Thu, Aug 24, 2006 - Page 1 News List

KMT unveils particulars of party assets

NO APOLOGY The party's official report states its assets have shrunk to NT$27.7 billion. Lee Teng-hui was blamed for the biggest losses, but also praised for his bailout solutions

By Mo Yan-chih  /  STAFF REPORTER

The Chinese Nationalist Party (KMT), which has been attacked over its stolen wealth, released a report on its assets yesterday, acknowledging its previous failure to explain the issue transparently while promising to put future assets into trust and stop operating for-profit corporations.

Despite acknowledging that the asset-acquiring procedures had lacked legitimacy and caused a negative public impression, KMT Chairman Ma Ying-jeou (馬英九) declined to offer an apology.

"It happened during a special period, so there's no point in being too critical about it," Ma said.

"This issue can't be explained under normal circumstances, but I promise to maintain a clear separation of party, state and government in the future. This is our pledge, and the first step to the KMT's rebirth," he said.

The KMT report, entitled "Bidding farewell to the past and explaining to the people," claims to reveal the total value of the party's assets and how they have been handled under different chairmen dating back to Chiang Kai-shek (蔣介石).

According to the report, which KMT Deputy Secretary-General Chang Che-chen (張哲琛) and lawyer Lee Yung-jan (李永然) presented to the party's Central Standing Committee yesterday, the current value of the KMT's assets is NT$27.7 billion (US$848 million).

This makes Ma the poorest chairman, compared with former chairman Lee Teng-hui (李登輝), who controlled assets worth NT$38.5 billion and Lien Chan (連戰) with NT$80.8 billion.

While claiming that Lee Teng-hui, who served as KMT chairman from 1988 to 2000, was responsible for losses amounting to NT$42.7 billion because of bad domestic and foreign investments, the report gave the former chairman some credit for making the biggest profit and bringing assets' value to their peak of NT$91.8 billion in 1998.

"Although the bad investments happened under Lee Teng-hui's chairmanship, he was not the decision-maker in all of the deals, and so it would be unfair to blame him for the entire loss," Chang said yesterday at the party headquarters.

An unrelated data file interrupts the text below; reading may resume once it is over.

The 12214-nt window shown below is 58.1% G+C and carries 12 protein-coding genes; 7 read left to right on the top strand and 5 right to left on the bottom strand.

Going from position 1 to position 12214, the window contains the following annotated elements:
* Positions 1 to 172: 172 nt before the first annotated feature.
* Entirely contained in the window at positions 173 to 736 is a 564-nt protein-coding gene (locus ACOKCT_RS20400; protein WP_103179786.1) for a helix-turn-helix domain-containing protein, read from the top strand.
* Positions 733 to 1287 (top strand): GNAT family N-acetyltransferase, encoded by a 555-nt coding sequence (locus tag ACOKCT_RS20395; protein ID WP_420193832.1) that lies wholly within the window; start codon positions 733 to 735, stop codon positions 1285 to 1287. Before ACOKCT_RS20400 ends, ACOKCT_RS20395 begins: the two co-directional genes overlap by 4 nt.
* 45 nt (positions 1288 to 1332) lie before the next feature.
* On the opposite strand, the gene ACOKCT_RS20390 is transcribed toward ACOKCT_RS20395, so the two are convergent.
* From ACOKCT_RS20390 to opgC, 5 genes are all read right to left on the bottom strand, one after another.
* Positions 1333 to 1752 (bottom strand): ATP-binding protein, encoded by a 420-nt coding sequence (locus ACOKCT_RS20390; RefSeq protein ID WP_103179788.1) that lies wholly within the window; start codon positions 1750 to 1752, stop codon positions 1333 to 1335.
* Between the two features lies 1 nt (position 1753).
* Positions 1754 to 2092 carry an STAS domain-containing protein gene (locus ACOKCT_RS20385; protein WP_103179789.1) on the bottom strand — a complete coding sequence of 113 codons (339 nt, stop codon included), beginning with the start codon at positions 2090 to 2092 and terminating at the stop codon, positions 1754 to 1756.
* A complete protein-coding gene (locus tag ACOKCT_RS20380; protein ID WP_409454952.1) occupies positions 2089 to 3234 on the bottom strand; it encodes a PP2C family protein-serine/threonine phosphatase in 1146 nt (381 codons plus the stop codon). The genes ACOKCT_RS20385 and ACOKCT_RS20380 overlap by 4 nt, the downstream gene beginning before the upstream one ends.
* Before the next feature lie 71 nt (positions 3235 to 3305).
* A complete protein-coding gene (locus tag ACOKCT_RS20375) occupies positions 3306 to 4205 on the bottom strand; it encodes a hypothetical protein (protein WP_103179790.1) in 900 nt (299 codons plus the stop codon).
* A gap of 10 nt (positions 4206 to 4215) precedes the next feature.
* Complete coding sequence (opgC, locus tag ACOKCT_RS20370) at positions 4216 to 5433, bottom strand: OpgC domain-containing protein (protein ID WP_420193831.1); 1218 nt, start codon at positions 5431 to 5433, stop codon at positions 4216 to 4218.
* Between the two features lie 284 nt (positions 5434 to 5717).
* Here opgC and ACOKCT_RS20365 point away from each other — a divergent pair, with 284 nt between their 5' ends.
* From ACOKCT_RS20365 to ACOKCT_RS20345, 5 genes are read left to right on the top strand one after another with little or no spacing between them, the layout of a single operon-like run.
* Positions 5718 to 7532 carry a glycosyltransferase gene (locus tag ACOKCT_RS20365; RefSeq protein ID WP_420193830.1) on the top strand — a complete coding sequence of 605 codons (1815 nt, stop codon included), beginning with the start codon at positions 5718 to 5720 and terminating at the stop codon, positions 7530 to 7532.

Chang said Lee Teng-hui had actually come up with most of the solutions to the bad investments made under his chairmanship.

The KMT deputy secretary-general said that the KMT would inquire into the legal responsibility of those responsible for the bad investments and request compensation for the party's losses.

Dividing the historical background of the assets into three periods, the report acknowledged that the KMT had used its "own discretion" in handling the assets in the first period -- the "one-party state" regime of Chiang Kai-shek and his son Chiang Ching-kuo (蔣經國) between 1940 and 1988.

The second period, from 1988 to 2000, which includes Lee's chairmanship, was labeled as a time when the KMT began to seek cooperation with private business. Investments in stock markets and real estate during the period sparked controversies over the party's involvement in corruption scandals, the report said.

After Lien took over the chairmanship in 2000, the KMT lost its position as governing party to the Democratic Progressive Party and began to "face the asset issue honestly," as both Lien and Ma prioritized the clean-up of party assets.

Under Ma's chairmanship, the KMT has sold five party assets, including its Policy Research and Development department, three media outlets and the party's former headquarters, for a total of NT$11.4 billion.

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